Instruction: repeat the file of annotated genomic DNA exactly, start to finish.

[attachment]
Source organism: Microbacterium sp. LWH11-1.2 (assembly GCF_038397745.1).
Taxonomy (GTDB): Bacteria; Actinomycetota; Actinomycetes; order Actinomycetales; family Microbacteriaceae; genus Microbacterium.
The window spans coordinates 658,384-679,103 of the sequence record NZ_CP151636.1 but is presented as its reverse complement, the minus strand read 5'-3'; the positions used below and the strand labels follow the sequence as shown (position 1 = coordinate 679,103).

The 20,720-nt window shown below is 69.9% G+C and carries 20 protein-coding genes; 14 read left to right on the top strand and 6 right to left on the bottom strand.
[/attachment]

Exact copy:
Source organism: Microbacterium sp. LWH11-1.2 (assembly GCF_038397745.1).
Taxonomy (GTDB): Bacteria; Actinomycetota; Actinomycetes; order Actinomycetales; family Microbacteriaceae; genus Microbacterium.
The window spans coordinates 658,384-679,103 of the sequence record NZ_CP151636.1 but is presented as its reverse complement, the minus strand read 5'-3'; the positions used below and the strand labels follow the sequence as shown (position 1 = coordinate 679,103).

The 20,720-nt window shown below is 69.9% G+C and carries 20 protein-coding genes; 14 read left to right on the top strand and 6 right to left on the bottom strand.